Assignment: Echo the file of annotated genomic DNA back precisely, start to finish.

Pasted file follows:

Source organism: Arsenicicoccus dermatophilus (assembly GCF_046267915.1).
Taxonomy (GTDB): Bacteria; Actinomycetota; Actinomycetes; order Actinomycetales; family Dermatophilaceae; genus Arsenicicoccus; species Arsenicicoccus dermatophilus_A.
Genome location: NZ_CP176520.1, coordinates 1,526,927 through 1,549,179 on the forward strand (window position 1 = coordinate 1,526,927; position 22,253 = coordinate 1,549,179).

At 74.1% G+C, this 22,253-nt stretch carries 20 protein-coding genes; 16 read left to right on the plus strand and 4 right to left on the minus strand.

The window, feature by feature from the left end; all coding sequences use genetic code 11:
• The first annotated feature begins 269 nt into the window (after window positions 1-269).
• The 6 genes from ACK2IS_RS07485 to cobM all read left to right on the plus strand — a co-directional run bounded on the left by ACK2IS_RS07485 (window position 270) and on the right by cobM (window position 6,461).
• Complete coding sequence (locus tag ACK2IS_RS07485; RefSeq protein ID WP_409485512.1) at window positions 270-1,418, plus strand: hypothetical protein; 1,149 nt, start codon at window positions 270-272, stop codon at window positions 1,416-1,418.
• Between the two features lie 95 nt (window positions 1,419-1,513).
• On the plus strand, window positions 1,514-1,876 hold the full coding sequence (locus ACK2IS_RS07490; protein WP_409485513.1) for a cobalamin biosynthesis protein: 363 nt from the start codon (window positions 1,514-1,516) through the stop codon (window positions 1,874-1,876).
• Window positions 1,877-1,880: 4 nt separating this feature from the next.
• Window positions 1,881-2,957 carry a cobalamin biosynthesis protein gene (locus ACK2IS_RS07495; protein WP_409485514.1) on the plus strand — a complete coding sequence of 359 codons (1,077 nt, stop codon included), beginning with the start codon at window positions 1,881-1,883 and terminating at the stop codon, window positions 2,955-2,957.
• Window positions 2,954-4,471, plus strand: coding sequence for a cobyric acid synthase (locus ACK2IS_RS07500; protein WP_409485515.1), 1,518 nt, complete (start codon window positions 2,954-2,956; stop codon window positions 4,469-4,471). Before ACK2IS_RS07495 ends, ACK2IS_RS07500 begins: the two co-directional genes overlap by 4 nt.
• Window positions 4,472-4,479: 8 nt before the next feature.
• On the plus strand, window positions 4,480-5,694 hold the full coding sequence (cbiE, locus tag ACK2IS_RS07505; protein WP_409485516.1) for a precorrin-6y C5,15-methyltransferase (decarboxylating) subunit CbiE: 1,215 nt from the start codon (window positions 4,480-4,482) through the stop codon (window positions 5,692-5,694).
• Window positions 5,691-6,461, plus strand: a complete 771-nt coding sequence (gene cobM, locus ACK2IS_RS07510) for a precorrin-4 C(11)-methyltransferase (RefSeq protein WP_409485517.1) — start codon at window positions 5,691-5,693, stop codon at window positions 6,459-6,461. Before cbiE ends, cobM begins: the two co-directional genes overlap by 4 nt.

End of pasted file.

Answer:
Source organism: Arsenicicoccus dermatophilus (assembly GCF_046267915.1).
Taxonomy (GTDB): Bacteria; Actinomycetota; Actinomycetes; order Actinomycetales; family Dermatophilaceae; genus Arsenicicoccus; species Arsenicicoccus dermatophilus_A.
Genome location: NZ_CP176520.1, coordinates 1,526,927 through 1,549,179 on the forward strand (window position 1 = coordinate 1,526,927; position 22,253 = coordinate 1,549,179).

At 74.1% G+C, this 22,253-nt stretch carries 20 protein-coding genes; 16 read left to right on the plus strand and 4 right to left on the minus strand.

The window, feature by feature from the left end; all coding sequences use genetic code 11:
• The first annotated feature begins 269 nt into the window (after window positions 1-269).
• The 6 genes from ACK2IS_RS07485 to cobM all read left to right on the plus strand — a co-directional run bounded on the left by ACK2IS_RS07485 (window position 270) and on the right by cobM (window position 6,461).
• Complete coding sequence (locus tag ACK2IS_RS07485; RefSeq protein ID WP_409485512.1) at window positions 270-1,418, plus strand: hypothetical protein; 1,149 nt, start codon at window positions 270-272, stop codon at window positions 1,416-1,418.
• Between the two features lie 95 nt (window positions 1,419-1,513).
• On the plus strand, window positions 1,514-1,876 hold the full coding sequence (locus ACK2IS_RS07490; protein WP_409485513.1) for a cobalamin biosynthesis protein: 363 nt from the start codon (window positions 1,514-1,516) through the stop codon (window positions 1,874-1,876).
• Window positions 1,877-1,880: 4 nt separating this feature from the next.
• Window positions 1,881-2,957 carry a cobalamin biosynthesis protein gene (locus ACK2IS_RS07495; protein WP_409485514.1) on the plus strand — a complete coding sequence of 359 codons (1,077 nt, stop codon included), beginning with the start codon at window positions 1,881-1,883 and terminating at the stop codon, window positions 2,955-2,957.
• Window positions 2,954-4,471, plus strand: coding sequence for a cobyric acid synthase (locus ACK2IS_RS07500; protein WP_409485515.1), 1,518 nt, complete (start codon window positions 2,954-2,956; stop codon window positions 4,469-4,471). Before ACK2IS_RS07495 ends, ACK2IS_RS07500 begins: the two co-directional genes overlap by 4 nt.
• Window positions 4,472-4,479: 8 nt before the next feature.
• On the plus strand, window positions 4,480-5,694 hold the full coding sequence (cbiE, locus tag ACK2IS_RS07505; protein WP_409485516.1) for a precorrin-6y C5,15-methyltransferase (decarboxylating) subunit CbiE: 1,215 nt from the start codon (window positions 4,480-4,482) through the stop codon (window positions 5,692-5,694).
• Window positions 5,691-6,461, plus strand: a complete 771-nt coding sequence (gene cobM, locus ACK2IS_RS07510) for a precorrin-4 C(11)-methyltransferase (RefSeq protein WP_409485517.1) — start codon at window positions 5,691-5,693, stop codon at window positions 6,459-6,461. Before cbiE ends, cobM begins: the two co-directional genes overlap by 4 nt.